Salient. Victoria University Student Newspaper. Volume 39, Number 18, July 26, 1976.
Food for Thought
Food for Thought
As you will know, if you went to last week's SRC the cafe has made a loss of $32 500 in the period to the end of June this year. With the losses from previous years this is an accumulated loss of $50,000.
|a)||An Attempt by the Catering Manager to Provide Low Cost, High Quality Food.|
|1.||Huge rises in the price of raw materials - 34% for food and 67% for electricity.|
|2.||Necessity of employing a large number of full time qualified staff who must be employed throughout the year; if you don't guarantee this they wouldn't work for you (nor should they be expected to). The large number of staff has meant that 70% of the takings has been going on wages. One third of the staff has already been laid off. Some people have been pressing for more, however its important that we consider the rights of those we employ. Staff cutbacks also obviously means cutbacks in service, with perhaps a return to having all food made off the premises.|
|3.||Capital outlay on repairs and new equipment. This amounted to $6000, $3000 of which has been included in the $32,500 loss.|
This means the true value of the food sold has not been determined, and therefore some food has been selling at a loss. The classic example is the chicken which was losing the cafe 47c per piece sold. A lot of the blame for this lies with Gerry Berens, however, it is not all his fault The large companies which supply the cafe don't send invoices until the end of the month, and as they aren't legally obliged to inform their clients of price rises, these aren't discovered until the invoices arrive. Until you know what things cost you, you can't do adequate costing. Somehow this has to be rectified; it means making sure the foods cost is ascertained when it is delivered.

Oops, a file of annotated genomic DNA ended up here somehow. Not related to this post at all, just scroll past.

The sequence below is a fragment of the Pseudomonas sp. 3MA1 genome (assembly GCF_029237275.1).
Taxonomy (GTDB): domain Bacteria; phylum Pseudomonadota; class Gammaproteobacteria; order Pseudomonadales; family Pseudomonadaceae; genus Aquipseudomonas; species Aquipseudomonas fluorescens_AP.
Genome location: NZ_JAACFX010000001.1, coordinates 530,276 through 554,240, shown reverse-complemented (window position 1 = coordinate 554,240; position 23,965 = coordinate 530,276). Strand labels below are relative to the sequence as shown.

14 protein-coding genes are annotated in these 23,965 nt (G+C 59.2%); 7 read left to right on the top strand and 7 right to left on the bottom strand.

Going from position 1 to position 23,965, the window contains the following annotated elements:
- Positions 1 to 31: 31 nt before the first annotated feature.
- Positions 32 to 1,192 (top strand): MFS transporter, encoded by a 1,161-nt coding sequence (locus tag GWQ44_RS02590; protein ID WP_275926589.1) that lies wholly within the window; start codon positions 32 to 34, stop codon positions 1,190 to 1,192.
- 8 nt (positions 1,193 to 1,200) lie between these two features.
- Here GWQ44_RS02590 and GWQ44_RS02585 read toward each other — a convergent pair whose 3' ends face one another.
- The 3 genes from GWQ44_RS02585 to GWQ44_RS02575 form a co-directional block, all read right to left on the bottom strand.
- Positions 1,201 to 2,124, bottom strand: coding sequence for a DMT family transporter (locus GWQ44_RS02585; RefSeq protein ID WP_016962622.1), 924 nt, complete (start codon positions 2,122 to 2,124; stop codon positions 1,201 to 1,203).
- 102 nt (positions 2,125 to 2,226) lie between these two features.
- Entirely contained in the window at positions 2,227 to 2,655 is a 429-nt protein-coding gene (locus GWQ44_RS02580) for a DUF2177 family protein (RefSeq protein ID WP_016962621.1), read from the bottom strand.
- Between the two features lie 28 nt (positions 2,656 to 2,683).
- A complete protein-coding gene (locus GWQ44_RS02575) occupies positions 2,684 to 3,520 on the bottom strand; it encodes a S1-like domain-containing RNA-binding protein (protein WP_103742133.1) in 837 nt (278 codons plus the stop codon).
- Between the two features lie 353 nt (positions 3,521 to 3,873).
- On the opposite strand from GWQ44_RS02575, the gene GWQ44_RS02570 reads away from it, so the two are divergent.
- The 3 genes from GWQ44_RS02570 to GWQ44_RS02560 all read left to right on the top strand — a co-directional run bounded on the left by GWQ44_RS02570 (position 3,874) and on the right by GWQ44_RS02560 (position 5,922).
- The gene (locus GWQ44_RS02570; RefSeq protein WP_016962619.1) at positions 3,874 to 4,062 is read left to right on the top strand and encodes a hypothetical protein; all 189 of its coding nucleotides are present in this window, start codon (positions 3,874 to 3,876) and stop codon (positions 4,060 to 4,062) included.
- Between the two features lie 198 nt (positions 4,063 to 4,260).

This is tied up with the costing problem. Because there haven't been separate capital expenditure and trading accounts; and because of this, shop and cafe expenditure haven't been separated it has been impossible to find out where losses have been occuring. At the moment the University administers the accounts; we could get in an outside accountant, which would cost approx $8000 per year but it might be worth it.
Last year, private catering run by the cafeteria subsidized student meals to the tune of $1 2000.